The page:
Finalrod IP, LLC et al v. John Crane, Inc. et al

Filing 50

ORDER GRANTING 44 Motion for Reconsideration Signed by Judge David A. Ezra. (lg1)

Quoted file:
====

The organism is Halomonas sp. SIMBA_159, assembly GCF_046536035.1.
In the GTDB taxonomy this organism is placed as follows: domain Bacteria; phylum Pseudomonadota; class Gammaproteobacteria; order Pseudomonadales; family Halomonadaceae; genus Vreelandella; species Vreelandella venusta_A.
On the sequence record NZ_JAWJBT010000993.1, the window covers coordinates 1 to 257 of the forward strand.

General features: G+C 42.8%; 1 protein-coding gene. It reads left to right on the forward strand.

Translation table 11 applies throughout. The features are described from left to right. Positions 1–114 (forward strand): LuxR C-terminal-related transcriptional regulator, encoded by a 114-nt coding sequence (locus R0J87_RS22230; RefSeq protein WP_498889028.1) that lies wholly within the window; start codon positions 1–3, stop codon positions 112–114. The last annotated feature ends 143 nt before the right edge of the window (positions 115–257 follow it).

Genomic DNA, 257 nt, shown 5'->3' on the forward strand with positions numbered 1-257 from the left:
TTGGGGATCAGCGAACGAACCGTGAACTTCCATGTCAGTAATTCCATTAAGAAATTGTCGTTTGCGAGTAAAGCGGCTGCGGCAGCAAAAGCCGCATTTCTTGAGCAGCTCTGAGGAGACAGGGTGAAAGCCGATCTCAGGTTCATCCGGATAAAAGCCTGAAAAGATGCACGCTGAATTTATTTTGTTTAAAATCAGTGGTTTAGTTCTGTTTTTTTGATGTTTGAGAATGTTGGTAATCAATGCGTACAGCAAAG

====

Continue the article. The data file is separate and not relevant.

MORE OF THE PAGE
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UNITED STATES DISTRICT COURT WESTERN DISTRICT OF TEXAS MIDLAND DIVISION FINALROD IP, LLC, R2R AND D, LLC, d/b/a SUPEROD § § § Plaintiffs, § § vs. § § JOHN CRANE, INC., JOHN CRANE § PRODUCTION SOLUTIONS, INC., § § Defendants. § _______________________________ § No. 7:15-CV-97-DAE ORDER GRANTING MOTION FOR RECONSIDERATION Before the Court is Finalrod IP, LLC (“Finalrod”) and R2R and D, LLC, d/b/a Superod’s (collectively “Plaintiffs”) Rule 54(d) Motion for Reconsideration of this Court’s Order on John Crane, Inc. and John Crane Productions, Inc.’s (collectively “Defendants”) Motion to Disqualify the Matthews Firm from Representing Plaintiffs. (Dkt. # 44.) Pursuant to Local Rule 7(h), the Court finds this matter suitable for disposition without a hearing. After careful consideration of the memoranda in support of and in opposition to the motion, the Court, for the reasons that follow, GRANTS Plaintiffs’ motion. 1 BACKGROUND In 2008, Defendant John Crane Production Solutions, Inc. (“JCPS”) entered into an Asset Purchase Agreement (“APA”) with The Fiber Composite Company d/b/a Fiberod, Inc. and related companies Fiberod Industries, Fiberod Inc., and FC Patent Ltd. (collectively “Fiberod”). (Dkt. # 19 at 2.) At that time, Russell Rutledge (“Rutledge”) was the majority owner, Chairman, and Chief Operating Officer (“COO”) of Fiberod. (Id.) Fiberod was in the business of selling and installing suckerods 1 for the production of oil and gas. (Id.) According to Defendants, JCPS acquired all of Fiberod’s tangible and intangible assets under the APA. (Id.) These assets included Fiberod’s patents, trademarks, registrations, applications, and other intellectual property. (Id.) After the APA was finalized, Defendants used the firm of Matthews, Lawson, McCutcheon & Joseph, PLLC (“the Matthews firm” or “the firm”) to perform various legal services, including handling intellectual property (“IP”) matters at the United States Patent and Trademark Office (“PTO”) and paying maintenance fees. (Id.) According to Defendants, some of the IP matters handled by the Matthews firm included work on U.S. Patent No. 6,193,431 (the “’431 patent”) and U.S. Patent No. 8,113,277 (the “‘277 patent”). (Id. at 3.) 1 Suckerods are “used with a sub-surface pump in instances where the pressure in an oil reservoir is not sufficient to lift the oil to the surface.” (Dkt. # 20 at 1, n. 1.) 2 Subsequently, in 2011, Rutledge left employment with Defendants and founded the plaintiff companies, R2R and Finalrod. (Id.) All parties agree that Plaintiffs and Defendants are competing companies in the business of selling suckerods for use in oil wells. (Id.; Dkt. # 20 at 1.) On June 29, 2015, Plaintiffs filed suit against Defendants, alleging infringement of U.S. Patent No. 8,851,162 (the “‘162 patent”). (Dkt. # 1.) On September 15, 2015, Plaintiffs filed an amended complaint, adding infringement of U.S. Patent No. 9,045,951 (the “‘951 patent”) to their claim. (Dkt. # 18.) On October 16, 2015, Defendants filed an answer to Plaintiffs’ amended complaint, alleging affirmative defenses and asserting counterclaims against Plaintiffs for the invalidity and infringement of certain patents, including the infringement of the ’431 and the ‘277 patent. (Dkt. # 30 at 11, 13.) On November 12, 2015, Defendants omitted their counterclaim for the infringement of the ‘277 patent. 2 (Dkt. # 37.) On December 9, 2015, the Court granted Defendants’ motion to disqualify the Matthews firm from representing Plaintiffs. (Dkt. # 40.) Based upon submissions and the record at the time, the Court determined that the Matthews firm’s prior work on the ’431 patent was substantially related to and 2 Defendants amended their counterclaim regarding the ’277 patent after parties filed briefing in the underlying motion to disqualify. (See Dkt. # 37.) Although the parties referred to both the ’431 patent and the ’277 patent in their briefing regarding Defendants’ counterclaims, the Court only addressed the arguments regarding the ’431 patent in light of Defendants’ amendment. 3 involved the same subject matter as its present representation of Plaintiffs for infringement of that patent. (Dkt. # 40 at 13.) The Court further held that the Matthews firm’s work on the ’431 patent involved obtaining confidential information which ultimately disqualified the firm from representing Plaintiffs on matters in the pending case. (Id.) On January 5, 2016, Plaintiffs filed the instant motion to reconsider the Court’s order on the motion to disqualify. (Dkt. # 44.) On January 22, 2016, Defendants filed a response in opposition. (Dkt. # 46.) APPLICABLE LAW I. Motion for Reconsideration Plaintiffs have moved for reconsideration under Rule 54(b) of the Federal Rules of Civil Procedure. (Dkt. # 44.) However, “[a] motion asking the court to reconsider a prior ruling is evaluated . . . as a motion . . . under Rule 59(e) . . . [when] filed within twenty-eight days after the entry of judgment.” Demahy v. Schwarz Pharma, Inc., 702 F.3d 177, 182 n.2 (5th Cir. 2012). Plaintiffs’ motion for reconsideration was filed within this twenty-eight day period. “A Rule 59(e) motion calls into question the correctness of a judgment.” Templet v. Hydrochem, Inc., 367 F.3d 473, 478 (5th Cir. 2004). “Under Rule 59(e), amending a judgment is appropriate (1) where there has been an intervening change in the controlling law; (2) where the movant presents newly 4 discovered evidence that was previously unavailable; or (3) to correct a manifest error of law or fact.” Demahy, 702 F.3d at 182. Rule 59(e), however, is “not the proper vehicle for rehashing evidence, legal theories, or arguments that could have been offered or raised before entry of judgment,” Templet, 367 F.3d at 478, and it “should not be used to . . . re-urge matters that have already been advanced by a party.” Nationalist Movement v. Town of Jena, 321 F. App’x 359, 364 (5th Cir. 2009). Reconsideration of a previous order is “an extraordinary remedy that should be used sparingly.” Id. II. Motion to Disqualify “When considering motions to disqualify, courts should first look to the ‘local rules promulgated by the local court itself.’” In re ProEducation Int’l, Inc., 587 F.3d 296, 299 (5th Cir. 2009) (quoting F.D.I.C. v. U.S. Fire Ins., Co., 972 F.2d 605, 610 (5th Cir. 1992)). The Local Rules of the Western District of Texas, in a section titled “Discipline of Attorneys,” states that “[m]embers of the bar of this court and any attorney permitted to practice before this court must comply with the standards of professional conduct set out in the Texas Disciplinary Rules of Professional Conduct.” W.D. Tex. Local Rule AT-7(a). The Fifth Circuit, however, has stated that the Texas Rules “are not the sole authority governing a motion to disqualify.” ProEducation, 587 F.3d at 299 (internal quotation omitted); see In re Dresser Indust., Inc., 972 F.2d 540, 543 5 (5th Cir. 1992) (“The district court clearly erred in holding that its local rules, and thus the Texas Rules, which it adopted, are the ‘sole’ authority governing a motion to disqualify.”). In Dresser, the Fifth Circuit explained “[m]otions to disqualify are substantive motions affecting the rights of the parties and are determined by applying the standards developed under federal law.” In re Dresser Indust., 972 F.2d at 543. In contrast, “[t]he district court’s authority to promulgate local rules is derived from 28 U.S.C. § 2071, which allows the courts only to adopt rules for the conduct of their business.” Id. “Thus, although the district court should determine the rules for the conduct of attorneys for the purpose of identifying conduct subject to sanctions, its local rules alone cannot regulate the parties’ rights to counsel of their choice.” In re Dresser Indust., 972 F.2d at 543. While a motion to disqualify is a substantive motion decided under federal law, a reviewing court must also “consider the motion governed by the ethical rules announced by the national profession in light of the public interest and the litigants’ rights.” ProEducation, 587 F.3d at 299. The Fifth Circuit has “applied the ethical canons contained in the [American Bar Association’s (“ABA”)] Model Code.” In re Amer. Airlines, Inc., 972 F.2d 605, 610 (5th Cir. 1992). The Court therefore considers both the Texas Rules and the ABA’s Model Rules. 6 Texas Rule 1.09 states: (a) Without prior consent, a lawyer who personally has formerly represented a client in a matter shall not thereafter represent another person in a matter adverse to the former client: (1) in which such other person questions the validity of the lawyer’s services or work product for the former client; (2) if the representation in reasonable probability will involve a violation of Rule 1.05 [dealing with confidential client information]; or (3) if it is the same or a substantially related matter. Tex. Disciplinary R. Prof’l Conduct 1.09, reprinted in Tex. Gov’t Code Ann., tit. 2, subtit. G, app. A., art. 10, §9 (West 2005). The relevant ABA Model Rule, Rule 1.9(b), has some “linguistic differences” from Texas Rule 1.09, but “the two codes produce the same result application.” ProEducation, 587 F.3d at 301. A court’s review of a motion to disqualify for prior representations is governed by the “substantial relationship” test. Amer. Airlines, Inc., 972 F.2d at 614. A party who seeks “to disqualify opposing counsel on the ground of a former representation must establish two elements: (1) an actual attorney-client relationship between the moving party and the attorney he seeks to disqualify and (2) a substantial relationship between the subject matter of the former and present representations.” Id. The party seeking disqualification bears the burden of proving the present and prior representations are substantially related. Id. 7 An attorney and a client can create an attorney-client relationship either explicitly or implicitly, through conduct manifesting an intention to create the attorney-client relationship. Nolan v. Foreman, 665 F.2d 738, 739 n. 3 (5th Cir. 1982). It “is usually not a difficult matter for the client to establish” an attorney-client relationship. Parker v. Carnahan, 772 S.W.2d 151, 156 (Tex. App.—Texarkana 1989, writ denied). “Once it is established that the prior matters are substantially related to the present case, the court will irrebuttably presume that relevant confidential information was disclosed during the former period of representation.” Id. (quotation omitted). Although the test is categorical, and requires disqualification upon satisfaction of the substantial-relationship standard, it is not to be applied “in a mechanical way that might ‘prevent[] an attorney from ever representing an interest adverse to that of a former client.’” Id. “Rather, a substantial relationship may be found only after the moving party delineates with specificity the subject matters, issues and causes of action common to prior and current representations and the court engages in a painstaking analysis of the facts and precise application of precedent.” Id. (internal quotation omitted). DISCUSSION Plaintiffs move for the Court’s reconsideration on the basis that (1) the Order contains a manifest error of law because the Court combined two 8 distinct tests in determining whether there was a substantial relationship between the Matthews firm’s prior and current representation; (2) the Court’s adoption of Defendants’ misinterpretation of the evidence and conclusory statements is a manifest error of fact, and (3) the Court should apply the correct test to the facts which show the Matthews firm should not be disqualified from representing Plaintiffs in this case. (Dkt. # 44.) In response, Defendants argue that the Court correctly applied both the substantial relationship test and Rule 1.09 of the Texas Rules of Disciplinary Conduct. (Dkt. # 46-1 at 3.) Defendants further assert that Plaintiffs’ contentions regarding reconsideration are an attempt to re-hash previous arguments that were ultimately rejected by the Court. (Id. at 7.) At the outset, the Court notes Plaintiffs’ concession that its “Counsel’s briefing was not as clear as it could have been in distinguishing the two distinct grounds of disqualification identified in Defendant’s Motion.” (Dkt. # 44 at 3.) The Court also notes Plaintiffs’ late attempt to support its argument against disqualification with additional briefing and arguments—not contained in Plaintiffs’ response to Defendants’ motion to disqualify—that the Matthews firm’s prior representation did not involve acquiring any confidential information. (Id. at 8.) Indeed, the Court notes Plaintiffs’ overall lack of adequate briefing in its response to Defendants’ motion. Nevertheless, to be thorough, and because 9 (1) disqualification is a severe action that should not be applied “mechanically” and, (2) a court should consider “all of the facts particular to the case,” the Court will once again consider the merits of the parties’ arguments in regard to its initial disqualification of the Matthews firm. See In re ProEducation Intern., Inc., 587 F.3d 296, 300 (5th Cir. 2009). A. Substantial Relationship Test In their motion to disqualify, Defendants contend that the Court should disqualify the Matthews firm from representing Plaintiffs in the instant action because the firm previously assisted Defendants in obtaining and maintaining the ’431 patent. (Dkt. # 19 at 1.) Defendants assert that they have both an attorney-client relationship with the Matthews firm and that there is a substantial relationship between the subject matter of the Matthews firm’s former and present representations in regard to the ’431 patent. 1. Attorney-Client Relationship Defendants contend that there is no serious dispute that the Matthews firm represented JCPS, thereby creating an attorney-client relationship. (Dkt. # 19 at 5.) Defendants assert that the Matthews firm represented JCPS in connection with the ’431 patent Defendants assert in their counterclaim, and that JCPS passed its pre-existing attorney-client relationship with the Matthews firm on to Defendants when it acquired Fiberod. (Id. at 5–6.) 10 Plaintiffs, in their response, agree that the Matthews firm represented Defendants on a limited basis for IP matters from May 2008 until January 2009 for matters unrelated to the patents at issue in this case. (Dkt. # 20 at 4.) They also agree that the Matthews firm represented Defendants’ predecessor company on IP matters. (Id.) Plaintiffs argue, however, that the Matthews firm did not represent Defendants on matters related to prosecution of the ’431 patent, but only represented Rutledge individually for that matter. (Id.) Because there is no dispute by Plaintiffs that the Matthews firm represented JCPS in at least a limited capacity related to IP matters after Defendants’ acquisition of Fiberod, Defendants have established that an attorneyclient relationship existed between JCPS and the Matthews firm. Defendants have also presented evidence that an attorney-client privilege was passed to JCPS from the Matthews firm work on Fiberod’s assets prior to the APA because “[t]he practical consequences of [JCPS’s purchase of Fiberod] were that control of Fiberod passed to JCPS” and that business was continued under JCPS’s new management. See John Crane Prod. Solutions, Inc. v. R2R and D, LLC, No. 3:11CV-3237-D, 2012 WL 3453696 at *4 (N.D. Tex. Aug. 14, 2012). As a result, “the attorney-client privilege followed” because “JCPS acquired nearly all of Fiberod’s assets, including the assets necessary to continue running Fiberod’s business.” Id. (citing Soverain Software LLC v. Gap, Inc., 340 F. Supp. 2d 760, 763 (E.D. Tex. 11 2004); see Commodity Futures Trading Comm’n v. Weintraub, 471 U.S. 343, 349 (1985) (“[W]hen control of a corporation passes to new management, the authority to assert and waive the corporation’s attorney-client privilege passes as well.”). Accordingly, the first prong of the substantial relationship test is met. 2. Substantially Related Matter Having found that Defendants have met the first prong of the substantial relationship test, the Court now turns to the second prong. Defendants contend that the Matthews firm’s work on the ’431 patent involved in its counterclaim is directly at issue in this case, thereby meeting the substantial relationship test. (Dkt. # 19 at 9.) In response, Plaintiffs contend that the Matthews firm did not represent Defendants in the prosecution of the ’431 patent, but that the firm represented only Rutledge, individually, as the inventor of the patent and prior to Defendants’ acquisition of Fiberod. (Dkt. # 20 at 6.) Plaintiffs contend that, in any case, the firm’s former representation is not substantially related to the matters in dispute in this case. (Dkt. # 44.) The APA governing JCPS’s purchase of Fiberod’s assets specifically states that “the Sellers . . . own all the right, title and interest to each item of Company IP.” (Dkt. # 19-1 at 21.) The “Sellers” are the collective companies comprising Fiberod—not Rutledge as an individual. Therefore, contrary to Plaintiffs’ contention, the APA does not state that Rutledge personally owned the 12 ’431 patent; in fact, the ’431 patent is expressly included in the list of Company IP. 3 (Dkt. # 25-1 at 1.) As a result, the Court finds that the ’431 patent was fully assigned and transferred to JCPS, and thereby Defendants, through the APA. Furthermore, there is no dispute in this case that the Matthews firm initially represented Rutledge in obtaining and prosecuting the ’431 patent. And, as addressed above, there is no serious dispute that the ’431 patent was assigned to JCPS in accordance with the APA. Nevertheless, this assignment, by itself, is not sufficient to demonstrate that the Matthews firm’s two representations are substantially related for purposes of disqualification. In considering the evidence and arguments presented in this case, the Court does not find that a substantial relationship exists between the Matthews firm’s two representations. The prosecution and assignment of the ’431 patent by the Matthews firm is not substantially related to the matters in this case where the firm is defending Plaintiffs in a lawsuit against infringement of the ’431 patent. See Commil USA, LLC v. Cisco Sys., Inc., __ U.S.__, 135 S. Ct. 1920, 1929 (2015) (holding that, in patent law, “[v]alidity and infringement are distinct issues, bearing different burdens, different presumptions, and different evidence”). As such, Defendants have not carried their burden of “specifically delineat[ing] the matters, issues, and causes of action common to these two representations.” Nat’l 3 The fact that Rutledge may have transferred the patent to JCPS does not change the fact that at the time of the APA, the ’431 patent was the property of JCPS. 13 Oilwell Varco, L.P. v. Omron Oilfield & Marine, Inc., 60 F. Supp. 3d 751, 770 (W.D. Tex. 2014). While it is true that both representations involved the ’431 patent, that is the end of their similarity for disqualification purposes. Cf. id. (“The Court concludes the two representations are substantially similar. Both cases involve the same defendant opposing patent infringement claims related to the same control system with similar theories of liability and defenses.”). Disqualification, in this case, requires more than that two cases involve the same patent. See Model Rules of Prof’l Conduct R. 1.9 cmt. 2 (2013) (“The scope of a “matter” for purposes of this Rule depends on the facts of a particular situation or transaction. The lawyer’s involvement in a matter can also be a question of degree. . . . A lawyer who recurrently handled a type of problem for a former client is not precluded from later representing another client in a factually distinct problem of that type even though the subsequent representation involves a position adverse to the prior client.”). B. Confidential Information Test “[A] former client c[an] also disqualify counsel by showing that his former attorney possessed relevant confidential information in the manner contemplated by Rule 1.09(a)(2).” Am. Airlines, 972 F.2d at 615. Defendants assert that the Matthews firm work on the ’431 patent involved not only patent prosecution and due diligence, but also involved confidential information relating 14 to the invention record with regard to that patent. (Dkt. # 25 at 2.) Therefore, Defendants contend that the Matthews firm necessarily gained and maintained confidences regarding the inventions involved in the patent and should be disqualified from representing Plaintiffs in this case on that basis. (Dkt. # 19 at 10.) As evidence, Defendants provided the Matthews firm’s invoices to JCPS, indicating that the firm performed various legal work subsequent to the APA for JCPS, including reviewing files for the preparation and assignment of the ’431 patent. (Dkt. # 19-2 at 242–43.) Defendants have also submitted a copy of the lengthy and detailed patent application submitted by the Matthews firm for the ’431 patent. (Dkt. # 19-4.) The Utility Patent Specification contains detailed information relating to the background and design of the suckerod. (Id.) It also contains information related to the methodology and modeling concerns of the suckerod as well as detailed comparisons of its designs. (Id.) Overall, this evidence may suggest that the Matthews firm played an integral part in the application process for the ’431 patent, thereby obtaining confidential and proprietary information concerning that patent. In opposition, Plaintiffs, in their motion to reconsider—only now— have responded to Defendants’ evidence regarding the Matthews firm’s acquirement of confidential information regarding the ’431 patent. (Dkt. # 44 at 7– 15 9.) Plaintiffs contend that Defendants’ invoices “merely show that the Matthews Firm drafted the assignment of the ’431 patent for Defendants,” but that “[t]he assignment is not part of the file history or prosecution of the ’431 patent, and certainly does not require confidential information.” (Id. at 8.) Plaintiffs further assert that “[a]ssigning a patent is more akin to clerical or administrative work than legal work” and that “all information filed in the course of prosecuting a patent becomes public as of the date published pursuant to 35 U.S.C. § 122, or as the issuance date of the patent—February 27, 2001 for the ’431 patent.” (Id.) Additionally, Plaintiffs assert that the Utility Patent Specification does not contain any confidential information because the information is available to the public through the PTO’s Patent Application Information Retrieval system and available online. (Id. at 9.) Despite the Court’s agreement with Defendants contention that “motions for reconsideration ‘cannot be used to raise arguments that could, and should, have been made before the judgment issued,’” (Dkt. # 46-1 at 2 (quoting Marseilles Homeowners Condo. Ass’n v. Fidelity Nat’l Ins. Co., 452 F.3d 1053, 1058 (5th Cir. 2008)), the Court nevertheless determines, on reconsideration, that Defendants did not provide sufficient evidence to meet their burden of demonstrating that confidential information was obtained in the Matthews firm’s prior and current representation regarding the ’431 patent. The evidence 16 Defendants produced in support of their motion to disqualify does not demonstrate that any confidential information was obtained in regard to the ’431 patent, especially in light of the public’s ability to access the very documents which Defendants contend contain confidential information. While Defendants attempt to argue that the infringement issues regarding the ’431 patent “will necessarily involve confidential information gathered in the course of prosecuting the ’431 patent,” they have failed to carry their burden to show that the Matthews firm’s representation of Plaintiffs would in reasonable probability entail disclosure of any confidential information. See Tex. Disciplinary R. Prof’l Conduct 1.09(a)(2). Defendants have not delineated and explained the confidential information that the Matthews firm possesses and how it will affect the representation of Plaintiffs in the infringement claims regarding the ’431 patent. Despite Plaintiffs’ deficiencies in first responding to Defendants’ motion to disqualify, the Court now finds Plaintiffs’ arguments persuasive in regard to Defendants’ inability to show that the Matthews firm obtained confidential information in its former representation of the ’431 patent. Accordingly, this Court grants Plaintiffs’ motion for reconsideration and Plaintiffs’ counsel will not be disqualified from representing them in this matter. 17 CONCLUSION Based on the foregoing, the Court GRANTS Plaintiffs’ Rule 54(d) Motion for Reconsideration of this Court’s Order on Defendants’ Motion to Disqualify the Matthews Firm from Representing Plaintiffs. (Dkt. # 44.) Accordingly, the Matthews firm is no longer disqualified and may represent Plaintiffs for all matters in this case. The Court therefore CANCELS the hearing set in this case for March 21, 2016. IT IS SO ORDERED. DATED: San Antonio, Texas, March 3, 2016. _____________________________________ David Alan Ezra Senior United States Distict Judge 18